News Release Archive

If there seems to be a lot more kids named Sarah or Brandon in
your neighbourhood these days, it's not your imagination. They
happen to be the top names Nova Scotia parents picked for their
babies in 1995.

Recent automation of the Vital Statistics registry records means
analysis of the records is now much faster. This is important for
medical research as new insights can be gained into the
population's health and demographics by examining birth and death
records over the years.

But it can also mean other interesting statistics for the average
Joe, or Sarah or Brandon.

In fact, Brandon was also the champ in the boys' names category
in 1994. And there's an interesting consistency. In both 1994 and
1995, there were 180 Brandons born in the province. The
runners-up in boys' names for 1995 were Tyler, Matthew, Ryan,
Nicholas, Alexander, Michael, Kyle and Justin.

Sarah was the top girl's name in 1995, followed by Emily,
Jessica, Ashley, Brittany, Megan, Taylor, Samantha and Rebecca.

At the other side of the country, parents are like-minded. In
1994, the top boy's name in British Columbia was also Brandon,
and two of the top three girls' names - Jessica and Emily - were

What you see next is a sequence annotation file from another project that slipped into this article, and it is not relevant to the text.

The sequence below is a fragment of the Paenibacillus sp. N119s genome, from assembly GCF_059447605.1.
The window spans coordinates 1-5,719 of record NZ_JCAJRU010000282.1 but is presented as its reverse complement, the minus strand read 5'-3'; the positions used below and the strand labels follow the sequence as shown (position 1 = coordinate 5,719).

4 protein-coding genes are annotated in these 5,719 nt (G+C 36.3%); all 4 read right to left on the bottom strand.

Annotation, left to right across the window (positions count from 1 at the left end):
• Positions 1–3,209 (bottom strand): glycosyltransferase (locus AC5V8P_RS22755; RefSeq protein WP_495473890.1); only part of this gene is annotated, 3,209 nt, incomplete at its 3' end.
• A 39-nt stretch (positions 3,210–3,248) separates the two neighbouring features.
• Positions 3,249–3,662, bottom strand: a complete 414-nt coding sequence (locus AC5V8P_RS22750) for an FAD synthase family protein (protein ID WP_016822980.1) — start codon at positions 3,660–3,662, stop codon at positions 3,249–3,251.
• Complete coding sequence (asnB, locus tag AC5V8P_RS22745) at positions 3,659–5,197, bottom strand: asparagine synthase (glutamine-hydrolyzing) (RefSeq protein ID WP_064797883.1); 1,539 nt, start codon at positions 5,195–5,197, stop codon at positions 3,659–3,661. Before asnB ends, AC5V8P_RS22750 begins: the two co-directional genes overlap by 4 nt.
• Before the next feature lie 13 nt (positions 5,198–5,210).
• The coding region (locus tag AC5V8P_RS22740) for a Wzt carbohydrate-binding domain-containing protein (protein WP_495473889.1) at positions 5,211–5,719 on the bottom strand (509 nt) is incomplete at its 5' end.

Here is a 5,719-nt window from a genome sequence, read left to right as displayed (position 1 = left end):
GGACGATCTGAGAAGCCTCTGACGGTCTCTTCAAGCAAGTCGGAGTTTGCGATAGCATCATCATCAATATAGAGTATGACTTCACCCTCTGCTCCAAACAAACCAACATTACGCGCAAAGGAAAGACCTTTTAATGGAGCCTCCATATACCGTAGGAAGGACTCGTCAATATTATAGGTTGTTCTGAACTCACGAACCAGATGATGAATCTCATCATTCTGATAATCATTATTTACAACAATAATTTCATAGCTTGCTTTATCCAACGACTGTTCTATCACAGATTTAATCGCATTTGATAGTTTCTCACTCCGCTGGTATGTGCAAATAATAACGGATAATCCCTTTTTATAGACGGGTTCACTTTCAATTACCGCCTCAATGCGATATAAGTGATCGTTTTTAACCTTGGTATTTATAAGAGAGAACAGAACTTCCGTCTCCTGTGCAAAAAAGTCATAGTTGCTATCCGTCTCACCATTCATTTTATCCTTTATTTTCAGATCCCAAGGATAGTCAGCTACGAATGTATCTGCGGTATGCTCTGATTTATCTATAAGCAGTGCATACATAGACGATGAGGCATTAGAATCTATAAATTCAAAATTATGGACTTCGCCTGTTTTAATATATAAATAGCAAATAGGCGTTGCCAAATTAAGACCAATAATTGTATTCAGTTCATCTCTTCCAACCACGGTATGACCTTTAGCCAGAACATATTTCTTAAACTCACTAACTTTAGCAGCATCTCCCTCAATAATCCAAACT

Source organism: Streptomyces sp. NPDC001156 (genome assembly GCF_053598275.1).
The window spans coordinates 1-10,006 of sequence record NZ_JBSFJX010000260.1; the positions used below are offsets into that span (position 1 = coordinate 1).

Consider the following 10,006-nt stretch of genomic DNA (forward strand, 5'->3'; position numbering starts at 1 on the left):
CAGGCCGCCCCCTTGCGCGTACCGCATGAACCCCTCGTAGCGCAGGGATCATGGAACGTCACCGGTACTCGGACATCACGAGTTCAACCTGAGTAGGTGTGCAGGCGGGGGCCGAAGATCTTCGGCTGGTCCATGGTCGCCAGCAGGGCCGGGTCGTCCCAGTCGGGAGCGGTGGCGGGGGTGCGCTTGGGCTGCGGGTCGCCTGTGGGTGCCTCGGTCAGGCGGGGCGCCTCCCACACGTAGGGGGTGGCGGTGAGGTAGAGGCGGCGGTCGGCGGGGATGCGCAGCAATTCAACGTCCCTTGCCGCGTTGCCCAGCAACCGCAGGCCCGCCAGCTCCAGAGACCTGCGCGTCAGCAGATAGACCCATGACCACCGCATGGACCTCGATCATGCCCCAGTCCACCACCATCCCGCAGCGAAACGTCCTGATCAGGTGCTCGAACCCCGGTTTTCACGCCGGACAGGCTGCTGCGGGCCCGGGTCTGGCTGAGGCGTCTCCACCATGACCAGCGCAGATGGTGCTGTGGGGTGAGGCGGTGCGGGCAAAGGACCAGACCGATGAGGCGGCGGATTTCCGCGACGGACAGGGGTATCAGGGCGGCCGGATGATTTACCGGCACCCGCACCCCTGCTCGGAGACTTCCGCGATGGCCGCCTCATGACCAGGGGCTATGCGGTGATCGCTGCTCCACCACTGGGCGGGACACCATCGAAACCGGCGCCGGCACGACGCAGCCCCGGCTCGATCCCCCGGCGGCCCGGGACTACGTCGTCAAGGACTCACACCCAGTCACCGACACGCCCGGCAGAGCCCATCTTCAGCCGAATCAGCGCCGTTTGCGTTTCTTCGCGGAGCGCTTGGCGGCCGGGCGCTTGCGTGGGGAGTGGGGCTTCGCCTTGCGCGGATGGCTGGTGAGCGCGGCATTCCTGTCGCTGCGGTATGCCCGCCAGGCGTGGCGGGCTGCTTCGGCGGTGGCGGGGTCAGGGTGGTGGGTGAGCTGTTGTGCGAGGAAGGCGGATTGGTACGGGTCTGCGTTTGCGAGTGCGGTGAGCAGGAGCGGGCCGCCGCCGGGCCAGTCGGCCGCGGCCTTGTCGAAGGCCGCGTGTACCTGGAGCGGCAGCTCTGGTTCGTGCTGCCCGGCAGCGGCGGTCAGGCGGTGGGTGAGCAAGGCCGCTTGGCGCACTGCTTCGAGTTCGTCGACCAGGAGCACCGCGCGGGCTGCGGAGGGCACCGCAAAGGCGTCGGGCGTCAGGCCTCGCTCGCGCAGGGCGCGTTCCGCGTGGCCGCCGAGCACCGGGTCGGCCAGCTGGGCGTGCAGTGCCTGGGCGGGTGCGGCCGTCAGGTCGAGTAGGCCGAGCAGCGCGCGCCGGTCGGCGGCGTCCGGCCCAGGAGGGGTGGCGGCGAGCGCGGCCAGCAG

the same as in Nova Scotia.

So far this year in Nova Scotia, Brandon is heading for his third
straight title in the boys' names category while Jessica is
leading for the girls.

But if history is any lesson, and it usually is, today's popular
names will eventually go the way of Ernest and Evelyn, popular
names in the 1930's. In the 1970's, parents were big on Jennifer,
Jason, Lisa and Mark. In the 1960's it was Kevin, Karen, Stephen,
Susan and Deborah. The name Deborah is rare today: only 12 babies
have been named Deborah, Debbie or Debra since 1990.

It should be no surprise that the most common surname in Nova
Scotia is MacDonald, followed by Smith, Brown, MacNeil and
LeBlanc. And the most common full names in Nova Scotia? John
MacDonald and Mary MacDonald.

Last year, 10,612 babies were born in the province of Nova Scotia
(and registered as of March 1996) -  5,250 females and 5,362
males. Vital Statistics automation started in 1992 at the
Department of Health, which continues to provide technical
assistance. Vital Statistics is now part of the Department of
Business and Consumer Services.


Contact: Lori MacLean   902-424-5025

         David MacNeil  902-424-2933

trp                      June 04, 1996 - 3:15 p.m.